Stressed at Work? You Might Have a Workers Compensation Claim

Vol. 2, No. 12

 

  • Has the stress resulted in permanent impairment?
  • Can it be proven that the cause of the stress was primarily work related?
  • Was the stress above the normal level for the position?

 

Have you ever been stressed at work? In the legal profession, we all have. But do you have a Workers Compensation stress-related claim in your state? The answer is you might, but proving your case will be at best difficult, and at the worst, stressful.

In reviewing numerous statutes and cases, stress-based claims are not your typical workplace-related injury. Unlike a broken arm or the loss of a limb or even loss of an organ or bodily function, stress-related claims are psychological in nature, not orthopedic or neurological. As such, stress-related claims have a higher standard of proof for a petitioner due to the very nature of the claim. Work-related stress claims are vague at best and present the practitioner with a unique and challenging Workers Compensation case.

No matter what job you are in there are varying levels of stress, which are handled differently by each individual. Stress is a natural reaction that all of us experience from being in situations that cause heightened levels of anxiety, sometimes resulting in mental distress (including the inability to reason), which can lead to emotional breakdowns and in rare instances, physical manifestations. Sometimes stress can result in permanent impairment, which might be compensable under the Workers Compensation laws of your individual state.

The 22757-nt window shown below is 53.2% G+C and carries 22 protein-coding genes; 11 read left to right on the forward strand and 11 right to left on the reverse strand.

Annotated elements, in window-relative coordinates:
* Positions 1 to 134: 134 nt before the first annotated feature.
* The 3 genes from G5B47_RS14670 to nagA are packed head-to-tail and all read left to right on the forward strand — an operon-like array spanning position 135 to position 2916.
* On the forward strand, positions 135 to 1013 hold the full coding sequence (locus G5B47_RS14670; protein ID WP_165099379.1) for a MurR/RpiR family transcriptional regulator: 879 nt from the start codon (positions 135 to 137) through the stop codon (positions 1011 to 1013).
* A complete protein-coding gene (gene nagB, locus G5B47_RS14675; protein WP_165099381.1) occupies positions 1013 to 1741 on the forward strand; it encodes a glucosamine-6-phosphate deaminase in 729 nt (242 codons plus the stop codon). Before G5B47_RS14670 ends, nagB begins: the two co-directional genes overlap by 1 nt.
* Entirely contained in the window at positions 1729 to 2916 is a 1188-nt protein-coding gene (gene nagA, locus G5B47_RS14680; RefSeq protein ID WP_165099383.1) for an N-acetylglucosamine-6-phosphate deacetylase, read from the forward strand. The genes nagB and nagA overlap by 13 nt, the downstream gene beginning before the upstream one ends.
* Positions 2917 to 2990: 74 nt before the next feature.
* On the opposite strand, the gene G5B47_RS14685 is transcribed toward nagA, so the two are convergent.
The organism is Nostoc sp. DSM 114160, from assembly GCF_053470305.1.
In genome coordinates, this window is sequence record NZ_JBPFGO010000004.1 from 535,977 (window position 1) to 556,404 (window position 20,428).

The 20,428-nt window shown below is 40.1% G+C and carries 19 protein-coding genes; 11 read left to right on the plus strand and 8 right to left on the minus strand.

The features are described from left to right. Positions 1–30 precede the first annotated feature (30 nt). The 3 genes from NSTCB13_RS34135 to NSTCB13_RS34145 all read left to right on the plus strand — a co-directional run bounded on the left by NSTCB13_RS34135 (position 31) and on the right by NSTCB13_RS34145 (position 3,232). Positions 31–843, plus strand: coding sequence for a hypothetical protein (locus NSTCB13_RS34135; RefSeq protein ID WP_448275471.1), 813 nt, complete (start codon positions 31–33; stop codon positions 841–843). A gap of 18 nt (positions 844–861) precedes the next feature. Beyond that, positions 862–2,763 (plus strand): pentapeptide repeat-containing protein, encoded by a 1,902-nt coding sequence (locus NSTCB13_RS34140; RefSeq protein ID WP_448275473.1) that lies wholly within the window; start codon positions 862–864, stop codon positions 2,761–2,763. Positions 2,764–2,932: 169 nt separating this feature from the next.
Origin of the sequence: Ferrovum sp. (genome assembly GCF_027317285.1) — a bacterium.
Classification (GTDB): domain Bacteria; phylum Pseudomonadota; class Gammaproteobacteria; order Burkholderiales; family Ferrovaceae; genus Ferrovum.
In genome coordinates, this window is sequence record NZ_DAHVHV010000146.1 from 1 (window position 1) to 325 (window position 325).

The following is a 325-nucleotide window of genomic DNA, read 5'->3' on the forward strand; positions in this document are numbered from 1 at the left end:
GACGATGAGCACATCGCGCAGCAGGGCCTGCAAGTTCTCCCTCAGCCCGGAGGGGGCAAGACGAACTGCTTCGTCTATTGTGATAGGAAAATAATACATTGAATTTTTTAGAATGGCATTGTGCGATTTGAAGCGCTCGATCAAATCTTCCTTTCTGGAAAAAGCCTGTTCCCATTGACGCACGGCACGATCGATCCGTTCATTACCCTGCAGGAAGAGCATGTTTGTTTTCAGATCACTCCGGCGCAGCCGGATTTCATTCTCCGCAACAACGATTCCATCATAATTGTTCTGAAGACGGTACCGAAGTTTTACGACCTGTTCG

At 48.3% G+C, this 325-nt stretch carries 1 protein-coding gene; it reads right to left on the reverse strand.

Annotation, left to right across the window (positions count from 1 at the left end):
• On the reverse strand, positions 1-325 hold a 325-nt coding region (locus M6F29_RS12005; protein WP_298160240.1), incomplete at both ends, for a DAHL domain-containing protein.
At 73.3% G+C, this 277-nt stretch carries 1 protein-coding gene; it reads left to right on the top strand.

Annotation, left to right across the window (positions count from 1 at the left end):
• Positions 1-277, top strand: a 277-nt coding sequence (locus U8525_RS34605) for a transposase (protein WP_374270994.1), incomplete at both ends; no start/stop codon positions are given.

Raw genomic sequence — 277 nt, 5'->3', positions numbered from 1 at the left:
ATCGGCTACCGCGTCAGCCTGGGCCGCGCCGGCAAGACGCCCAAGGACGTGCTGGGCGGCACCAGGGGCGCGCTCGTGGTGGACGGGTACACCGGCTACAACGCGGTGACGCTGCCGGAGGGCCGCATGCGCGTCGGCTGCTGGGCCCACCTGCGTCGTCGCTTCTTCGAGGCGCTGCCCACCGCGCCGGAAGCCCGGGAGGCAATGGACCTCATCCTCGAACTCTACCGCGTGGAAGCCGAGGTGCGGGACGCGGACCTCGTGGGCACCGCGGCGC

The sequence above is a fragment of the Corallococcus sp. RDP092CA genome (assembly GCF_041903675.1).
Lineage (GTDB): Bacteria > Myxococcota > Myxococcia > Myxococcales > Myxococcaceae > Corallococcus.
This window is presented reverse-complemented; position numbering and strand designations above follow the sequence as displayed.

In New Jersey, for instance, all Workers Compensation claims are made pursuant to Title 34 of the New Jersey Statutes Annotated. Pursuant to Title 34, petitioners must establish that they were employees and that the injuries were caused while they were at work. Those criteria are needed in every Workers Compensation matter in every state. Most Workers Compensation cases do not involve permanency awards, but only result in temporary benefits being paid (i.e., wages) and/or medical cost being paid (those directly incurred as a result of the workplace occurrence). In order to obtain a permanency award, the petitioner must establish that the injury resulted in a “permanent” condition whereby the petitioner has permanently lost the use or function of a body part either partially or totally. In the case of a physical injury that is usually not difficult to prove. But in the case of a psychological injury, the cause of the injury and the “permanency” present unique proof problems for the petitioner.

 

Knight v. Audobon Savings Bank

In the recent case of Knight v. Audubon Savings Bank, No. A-0173-11T1, Superior Court of New Jersey (App. Div. 2012), the court held that in order to maintain a stress-related claim, the petitioner must establish that the permanent disability resulted materially from “objectively verified” job-related stress. That standard would be reviewed on a case by case basis. In Knight, the petitioner claimed that her supervisor’s screaming and heavy workload had made her job so stressful that it gave rise to a compensable psychiatric claim. The appellate court affirmed the Workers Compensation court’s decision that there was not a compensable claim.

Factually, Knight had received “good” to “very good” evaluations on her job performance evaluations, which she categorized as “negative” during her testimony. In February 2010, when she left her employment, she had told coworkers that she was leaving because there were problems with her mother’s hospice care. During her testimony, the petitioner testified that when she called two days later, her direct supervisor “screamed at her” on the phone due to a problem with a customer’s insurance policy. In her petition, Knight claimed that she left her employment due to the psychiatric stress that was caused by her supervisor’s ill treatment of her and not her mother’s condition. During testimony, coworkers did not support her allegations that she had been “screamed at” but did say that Knight and her supervisor did not get along.